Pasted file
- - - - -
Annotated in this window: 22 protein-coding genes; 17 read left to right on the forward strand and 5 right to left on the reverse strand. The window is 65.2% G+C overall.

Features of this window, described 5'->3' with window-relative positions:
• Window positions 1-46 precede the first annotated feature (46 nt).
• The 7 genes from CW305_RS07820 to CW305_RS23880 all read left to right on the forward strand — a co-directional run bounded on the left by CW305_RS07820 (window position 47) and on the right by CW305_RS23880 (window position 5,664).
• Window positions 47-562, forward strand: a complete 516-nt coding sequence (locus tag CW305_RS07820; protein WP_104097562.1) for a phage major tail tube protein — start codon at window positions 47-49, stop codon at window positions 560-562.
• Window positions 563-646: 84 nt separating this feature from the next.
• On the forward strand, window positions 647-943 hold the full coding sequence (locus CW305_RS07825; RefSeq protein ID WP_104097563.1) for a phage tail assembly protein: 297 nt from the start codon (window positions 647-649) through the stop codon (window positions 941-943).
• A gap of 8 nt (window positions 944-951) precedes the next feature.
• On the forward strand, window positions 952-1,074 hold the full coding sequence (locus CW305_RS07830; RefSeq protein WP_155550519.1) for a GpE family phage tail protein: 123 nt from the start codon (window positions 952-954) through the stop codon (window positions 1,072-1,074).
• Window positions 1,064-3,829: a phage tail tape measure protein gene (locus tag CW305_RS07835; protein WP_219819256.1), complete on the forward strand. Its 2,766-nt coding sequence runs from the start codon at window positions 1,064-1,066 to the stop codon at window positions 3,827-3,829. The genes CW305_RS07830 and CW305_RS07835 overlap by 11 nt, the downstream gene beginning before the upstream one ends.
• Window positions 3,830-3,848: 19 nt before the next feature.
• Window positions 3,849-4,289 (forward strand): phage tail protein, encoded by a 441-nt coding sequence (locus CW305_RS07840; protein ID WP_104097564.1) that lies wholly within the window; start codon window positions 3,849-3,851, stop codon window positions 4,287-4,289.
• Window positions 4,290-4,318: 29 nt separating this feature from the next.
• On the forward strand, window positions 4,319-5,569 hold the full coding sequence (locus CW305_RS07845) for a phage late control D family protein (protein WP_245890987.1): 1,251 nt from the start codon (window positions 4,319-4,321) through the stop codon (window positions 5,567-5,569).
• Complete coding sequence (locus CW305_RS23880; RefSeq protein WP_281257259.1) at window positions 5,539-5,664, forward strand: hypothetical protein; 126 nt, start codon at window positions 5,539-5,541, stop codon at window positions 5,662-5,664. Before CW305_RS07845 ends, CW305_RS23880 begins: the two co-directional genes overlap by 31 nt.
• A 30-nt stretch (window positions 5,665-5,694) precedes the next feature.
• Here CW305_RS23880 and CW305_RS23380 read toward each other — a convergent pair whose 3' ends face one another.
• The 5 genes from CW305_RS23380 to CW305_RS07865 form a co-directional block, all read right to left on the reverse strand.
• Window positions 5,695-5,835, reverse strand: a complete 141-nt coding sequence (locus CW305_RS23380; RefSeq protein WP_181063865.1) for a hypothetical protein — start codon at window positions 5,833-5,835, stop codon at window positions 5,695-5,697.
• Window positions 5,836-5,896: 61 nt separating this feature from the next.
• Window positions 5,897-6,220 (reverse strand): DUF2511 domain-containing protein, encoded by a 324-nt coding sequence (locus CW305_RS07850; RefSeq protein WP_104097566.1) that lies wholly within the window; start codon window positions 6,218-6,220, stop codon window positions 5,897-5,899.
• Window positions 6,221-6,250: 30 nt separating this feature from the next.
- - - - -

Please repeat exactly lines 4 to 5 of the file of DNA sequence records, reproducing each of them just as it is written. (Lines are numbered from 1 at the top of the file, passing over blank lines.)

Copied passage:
• The 7 genes from CW305_RS07820 to CW305_RS23880 all read left to right on the forward strand — a co-directional run bounded on the left by CW305_RS07820 (window position 47) and on the right by CW305_RS23880 (window position 5,664).
• Window positions 47-562, forward strand: a complete 516-nt coding sequence (locus tag CW305_RS07820; protein WP_104097562.1) for a phage major tail tube protein — start codon at window positions 47-49, stop codon at window positions 560-562.